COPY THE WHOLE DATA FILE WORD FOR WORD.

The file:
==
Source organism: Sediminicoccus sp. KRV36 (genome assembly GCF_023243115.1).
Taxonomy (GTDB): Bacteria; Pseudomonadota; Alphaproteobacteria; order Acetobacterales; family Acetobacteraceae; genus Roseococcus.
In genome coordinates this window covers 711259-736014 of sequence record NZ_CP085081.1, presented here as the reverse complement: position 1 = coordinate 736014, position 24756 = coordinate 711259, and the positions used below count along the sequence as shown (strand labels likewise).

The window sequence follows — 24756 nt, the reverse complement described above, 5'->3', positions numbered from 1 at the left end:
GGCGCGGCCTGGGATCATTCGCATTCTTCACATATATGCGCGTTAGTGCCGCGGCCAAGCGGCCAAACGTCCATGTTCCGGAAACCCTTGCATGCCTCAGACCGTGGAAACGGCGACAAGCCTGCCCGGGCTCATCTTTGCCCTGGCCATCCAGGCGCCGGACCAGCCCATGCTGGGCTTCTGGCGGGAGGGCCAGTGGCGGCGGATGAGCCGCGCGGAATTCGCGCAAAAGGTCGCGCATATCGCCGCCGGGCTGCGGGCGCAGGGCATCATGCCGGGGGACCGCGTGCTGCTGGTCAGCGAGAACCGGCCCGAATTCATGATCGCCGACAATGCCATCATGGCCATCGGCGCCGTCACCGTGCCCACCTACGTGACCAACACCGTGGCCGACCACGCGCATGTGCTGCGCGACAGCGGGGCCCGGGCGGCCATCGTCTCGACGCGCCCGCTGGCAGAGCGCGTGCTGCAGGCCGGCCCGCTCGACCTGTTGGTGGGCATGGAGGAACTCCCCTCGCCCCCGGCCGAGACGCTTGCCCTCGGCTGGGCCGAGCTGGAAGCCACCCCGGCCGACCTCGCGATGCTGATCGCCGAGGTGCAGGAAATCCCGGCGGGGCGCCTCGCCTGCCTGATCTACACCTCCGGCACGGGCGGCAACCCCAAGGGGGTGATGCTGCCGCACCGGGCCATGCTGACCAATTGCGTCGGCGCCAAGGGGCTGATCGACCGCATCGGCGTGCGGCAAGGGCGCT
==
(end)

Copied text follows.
Source organism: Sediminicoccus sp. KRV36 (genome assembly GCF_023243115.1).
Taxonomy (GTDB): Bacteria; Pseudomonadota; Alphaproteobacteria; order Acetobacterales; family Acetobacteraceae; genus Roseococcus.
In genome coordinates this window covers 711259-736014 of sequence record NZ_CP085081.1, presented here as the reverse complement: position 1 = coordinate 736014, position 24756 = coordinate 711259, and the positions used below count along the sequence as shown (strand labels likewise).

The window sequence follows — 24756 nt, the reverse complement described above, 5'->3', positions numbered from 1 at the left end:
GGCGCGGCCTGGGATCATTCGCATTCTTCACATATATGCGCGTTAGTGCCGCGGCCAAGCGGCCAAACGTCCATGTTCCGGAAACCCTTGCATGCCTCAGACCGTGGAAACGGCGACAAGCCTGCCCGGGCTCATCTTTGCCCTGGCCATCCAGGCGCCGGACCAGCCCATGCTGGGCTTCTGGCGGGAGGGCCAGTGGCGGCGGATGAGCCGCGCGGAATTCGCGCAAAAGGTCGCGCATATCGCCGCCGGGCTGCGGGCGCAGGGCATCATGCCGGGGGACCGCGTGCTGCTGGTCAGCGAGAACCGGCCCGAATTCATGATCGCCGACAATGCCATCATGGCCATCGGCGCCGTCACCGTGCCCACCTACGTGACCAACACCGTGGCCGACCACGCGCATGTGCTGCGCGACAGCGGGGCCCGGGCGGCCATCGTCTCGACGCGCCCGCTGGCAGAGCGCGTGCTGCAGGCCGGCCCGCTCGACCTGTTGGTGGGCATGGAGGAACTCCCCTCGCCCCCGGCCGAGACGCTTGCCCTCGGCTGGGCCGAGCTGGAAGCCACCCCGGCCGACCTCGCGATGCTGATCGCCGAGGTGCAGGAAATCCCGGCGGGGCGCCTCGCCTGCCTGATCTACACCTCCGGCACGGGCGGCAACCCCAAGGGGGTGATGCTGCCGCACCGGGCCATGCTGACCAATTGCGTCGGCGCCAAGGGGCTGATCGACCGCATCGGCGTGCGGCAAGGGCGCT